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The Death

Penalty
Why do we kill people, who kill people, to show people that killing
people is wrong?

By: Hilary Shakelton, Wynter Turner, and Jaiyda Wells

Shakelton, Turner, Wells 1


Hilary Shakelton, Wynter Turner, Jaiyda Wells
Mrs. Covington
English
1 December 2016
Death Penalty Research Paper
I ask to my family and friends that you all continue to pray, that you all continue to
forgive. Continue to fight this fight. Those were the last words of Troy Anthony Davis, who
died September 21, 2011. He had killed a police officer in Savannah, Georgia. His family, along
with many others in the nation, thought the death penalty was the wrong punishment for him.
Now there is a foundation that speaks out against the injustices of the death penalty that began
because of this one execution.
Davis was one of the victims of the death penalty, ... the most severe form of
punishment as it requires law enforcement officers to kill the convicted offender (Duhaimes
Law Dictionary para 1). In the United States, forms of legal execution range from lethal injection
to being shot by a firing squad. Support for the death penalty is going down, but it is still legal in
most states. In a recent poll, 46% of respondents said they preferred life imprisonment, and 45%
thought the death penalty was not implemented fairly. The Catholic Church has an even stronger
prohibition against the death penalty. For Catholics, and for many people, the death penalty is
murder and in the past forty years it has taken the lives of over 1,400 Americans. Most other
nations also consider it murder, and the United States is one of only a few countries that still has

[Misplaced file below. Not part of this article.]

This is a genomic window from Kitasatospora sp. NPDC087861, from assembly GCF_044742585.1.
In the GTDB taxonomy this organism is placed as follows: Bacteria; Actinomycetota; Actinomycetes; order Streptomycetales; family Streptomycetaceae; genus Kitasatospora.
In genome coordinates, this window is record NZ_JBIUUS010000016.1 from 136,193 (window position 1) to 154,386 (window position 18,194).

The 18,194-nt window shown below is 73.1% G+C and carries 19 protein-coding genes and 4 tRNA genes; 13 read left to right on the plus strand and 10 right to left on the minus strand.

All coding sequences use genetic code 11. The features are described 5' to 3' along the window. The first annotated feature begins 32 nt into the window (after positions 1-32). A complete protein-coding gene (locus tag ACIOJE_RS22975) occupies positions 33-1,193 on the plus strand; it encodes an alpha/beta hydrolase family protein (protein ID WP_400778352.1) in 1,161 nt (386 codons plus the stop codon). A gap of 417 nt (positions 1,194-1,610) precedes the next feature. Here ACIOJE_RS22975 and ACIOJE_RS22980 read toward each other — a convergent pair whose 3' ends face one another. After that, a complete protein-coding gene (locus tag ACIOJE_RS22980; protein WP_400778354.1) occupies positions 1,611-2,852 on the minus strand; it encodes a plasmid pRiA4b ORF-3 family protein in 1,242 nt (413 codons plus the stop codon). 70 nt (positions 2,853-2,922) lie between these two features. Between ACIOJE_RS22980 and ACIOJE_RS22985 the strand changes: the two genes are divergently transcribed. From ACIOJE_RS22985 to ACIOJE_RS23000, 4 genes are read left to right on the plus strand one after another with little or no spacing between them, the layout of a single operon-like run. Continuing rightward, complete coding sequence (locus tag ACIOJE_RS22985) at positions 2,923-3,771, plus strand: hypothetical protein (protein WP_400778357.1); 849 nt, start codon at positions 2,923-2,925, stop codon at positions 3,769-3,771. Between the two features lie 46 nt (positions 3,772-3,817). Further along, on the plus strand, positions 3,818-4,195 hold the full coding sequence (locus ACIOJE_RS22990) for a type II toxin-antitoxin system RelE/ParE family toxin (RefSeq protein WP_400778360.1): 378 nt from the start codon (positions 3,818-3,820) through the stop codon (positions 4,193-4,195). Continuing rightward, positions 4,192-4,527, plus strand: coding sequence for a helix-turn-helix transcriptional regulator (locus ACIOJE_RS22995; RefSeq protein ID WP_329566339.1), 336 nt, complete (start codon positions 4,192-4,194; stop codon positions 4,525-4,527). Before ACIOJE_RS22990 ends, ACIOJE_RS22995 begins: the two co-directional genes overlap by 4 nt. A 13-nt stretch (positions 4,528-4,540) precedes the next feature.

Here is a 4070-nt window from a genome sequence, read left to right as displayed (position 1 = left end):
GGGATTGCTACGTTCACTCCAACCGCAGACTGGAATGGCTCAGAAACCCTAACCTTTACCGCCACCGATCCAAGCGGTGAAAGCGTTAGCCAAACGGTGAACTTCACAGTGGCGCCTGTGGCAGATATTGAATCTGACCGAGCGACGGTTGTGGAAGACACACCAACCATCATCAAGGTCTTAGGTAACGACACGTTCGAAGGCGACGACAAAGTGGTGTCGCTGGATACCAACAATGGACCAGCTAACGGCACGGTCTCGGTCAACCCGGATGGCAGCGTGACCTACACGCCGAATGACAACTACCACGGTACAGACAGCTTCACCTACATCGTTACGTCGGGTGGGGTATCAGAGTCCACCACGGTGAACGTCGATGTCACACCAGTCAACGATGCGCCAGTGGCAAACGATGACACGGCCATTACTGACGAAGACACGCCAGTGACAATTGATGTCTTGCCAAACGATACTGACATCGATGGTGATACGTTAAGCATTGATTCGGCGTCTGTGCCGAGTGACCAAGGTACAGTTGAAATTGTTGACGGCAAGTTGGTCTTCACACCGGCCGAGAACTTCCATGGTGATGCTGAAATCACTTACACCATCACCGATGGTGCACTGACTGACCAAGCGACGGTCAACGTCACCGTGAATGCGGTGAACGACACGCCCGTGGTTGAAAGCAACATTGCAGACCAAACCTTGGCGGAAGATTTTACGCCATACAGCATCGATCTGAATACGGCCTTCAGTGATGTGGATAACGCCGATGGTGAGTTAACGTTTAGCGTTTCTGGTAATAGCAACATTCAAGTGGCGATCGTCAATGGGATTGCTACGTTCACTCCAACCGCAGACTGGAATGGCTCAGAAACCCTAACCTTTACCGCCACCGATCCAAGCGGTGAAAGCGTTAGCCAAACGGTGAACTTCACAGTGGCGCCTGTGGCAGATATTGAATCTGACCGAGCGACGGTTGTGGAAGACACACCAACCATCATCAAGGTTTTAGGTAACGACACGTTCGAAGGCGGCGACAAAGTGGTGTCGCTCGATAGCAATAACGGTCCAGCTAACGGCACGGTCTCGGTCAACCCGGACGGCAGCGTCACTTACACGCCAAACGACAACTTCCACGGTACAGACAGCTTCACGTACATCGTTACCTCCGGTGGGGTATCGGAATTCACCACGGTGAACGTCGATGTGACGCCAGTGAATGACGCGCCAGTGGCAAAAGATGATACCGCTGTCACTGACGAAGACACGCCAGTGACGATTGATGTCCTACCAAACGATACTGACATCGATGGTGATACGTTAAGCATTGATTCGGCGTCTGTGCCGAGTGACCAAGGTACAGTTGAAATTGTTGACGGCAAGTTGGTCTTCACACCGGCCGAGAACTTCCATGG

a death penalty.

The Catholic Church teaches that all life matters therefore the death penalty is not
acceptable. The Catholic Church proclaims that human life is sacred and that the dignity of the

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human person is the foundation of a moral vision for society (Life and Dignity of the Human
Person 1). The Catholic Church believes and teaches that no matter how heinous the crime, if
society can protect itself without ending a human life, it should do so and not take the lives of
other humans. The Second Vatican Council declared that "the future of humanity is in the hands
of those men who are capable of providing the generations to come with reasons for life and
optimism (USCCB page 1). The social teachings of Catholicism are based on our understanding
of dignity and human life. Every human being is born and created in the likeness of God and
redeemed by Jesus Christ, and therefore worthy of respect as a child of God and a member of the
human family. From the moment of conception to natural death, every person has inherent
dignity and deserves life consistent with dignity.
There are many different problems with our country having the death penalty, including
infringing the basic dignity of the human person, running the risk of putting an innocent person
to death, and unfair application of the death penalty. The way that the justice system functions in
our country is one way to show if we are democratic or not: are our laws just and fair? The death
penalty is not just and fair, and by implementing it. This is not the image we want our country to
have. Its not the image we want our own state to have, either.
In Ohio alone, 53 people have been killed since 1976. 142 people are on death row and
while many are trying to appeal their sentences, only 9 have successfully avoided being
executed. In fact, Cuyahoga and Summit Counties... are responsible for more than 25% of
Ohios death sentences (Death Penalty Information Center - Ohio para 2). However, the state is
having problems getting the drugs they need for lethal injections, and until they can find the
drugs they need, executions will be postponed. Ohio has trouble getting drugs to use for lethal
injections in great part because pharmaceutical companies dont want their medical products

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used for killing people (Higgs para 7). Although the state has had trouble finding drugs, it hasnt
stopped sentencing people to death.
Some people have been found innocent after receiving a death sentence, but the chance of
overturning a guilty verdict and avoiding the death penalty is very rare. Take Dave Keatons